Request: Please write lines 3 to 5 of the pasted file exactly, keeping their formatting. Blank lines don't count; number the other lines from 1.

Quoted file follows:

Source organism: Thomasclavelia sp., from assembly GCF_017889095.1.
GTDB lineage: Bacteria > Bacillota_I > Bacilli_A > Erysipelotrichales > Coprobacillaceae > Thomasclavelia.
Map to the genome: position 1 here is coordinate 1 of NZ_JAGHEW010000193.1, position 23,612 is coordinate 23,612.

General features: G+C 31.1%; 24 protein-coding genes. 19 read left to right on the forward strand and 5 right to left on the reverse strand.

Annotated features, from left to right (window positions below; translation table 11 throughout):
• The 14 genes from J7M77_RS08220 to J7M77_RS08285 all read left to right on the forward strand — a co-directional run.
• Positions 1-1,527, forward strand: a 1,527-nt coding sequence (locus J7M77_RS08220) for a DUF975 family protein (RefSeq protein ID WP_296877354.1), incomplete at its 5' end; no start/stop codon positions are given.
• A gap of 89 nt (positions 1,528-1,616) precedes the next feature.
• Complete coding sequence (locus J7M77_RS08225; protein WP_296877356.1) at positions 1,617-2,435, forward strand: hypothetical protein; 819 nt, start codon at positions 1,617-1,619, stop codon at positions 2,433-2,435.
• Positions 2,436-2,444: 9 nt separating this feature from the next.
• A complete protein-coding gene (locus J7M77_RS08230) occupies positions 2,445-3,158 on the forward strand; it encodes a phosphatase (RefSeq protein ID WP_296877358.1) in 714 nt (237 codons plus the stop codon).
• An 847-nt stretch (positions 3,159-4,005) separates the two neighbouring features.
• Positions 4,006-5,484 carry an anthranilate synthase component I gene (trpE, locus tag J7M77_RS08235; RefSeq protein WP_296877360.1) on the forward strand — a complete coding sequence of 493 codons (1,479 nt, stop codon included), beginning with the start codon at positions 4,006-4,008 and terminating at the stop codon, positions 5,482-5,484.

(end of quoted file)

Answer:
Map to the genome: position 1 here is coordinate 1 of NZ_JAGHEW010000193.1, position 23,612 is coordinate 23,612.

General features: G+C 31.1%; 24 protein-coding genes. 19 read left to right on the forward strand and 5 right to left on the reverse strand.

Annotated features, from left to right (window positions below; translation table 11 throughout):